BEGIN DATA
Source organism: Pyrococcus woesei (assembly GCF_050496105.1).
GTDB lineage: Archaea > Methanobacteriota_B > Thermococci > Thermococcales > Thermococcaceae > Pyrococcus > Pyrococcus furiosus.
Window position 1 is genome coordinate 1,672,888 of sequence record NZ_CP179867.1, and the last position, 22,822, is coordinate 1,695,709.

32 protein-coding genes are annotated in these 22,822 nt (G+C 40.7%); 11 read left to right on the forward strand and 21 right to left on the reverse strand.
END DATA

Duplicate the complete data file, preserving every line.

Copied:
Source organism: Pyrococcus woesei (assembly GCF_050496105.1).
GTDB lineage: Archaea > Methanobacteriota_B > Thermococci > Thermococcales > Thermococcaceae > Pyrococcus > Pyrococcus furiosus.
Window position 1 is genome coordinate 1,672,888 of sequence record NZ_CP179867.1, and the last position, 22,822, is coordinate 1,695,709.

32 protein-coding genes are annotated in these 22,822 nt (G+C 40.7%); 11 read left to right on the forward strand and 21 right to left on the reverse strand.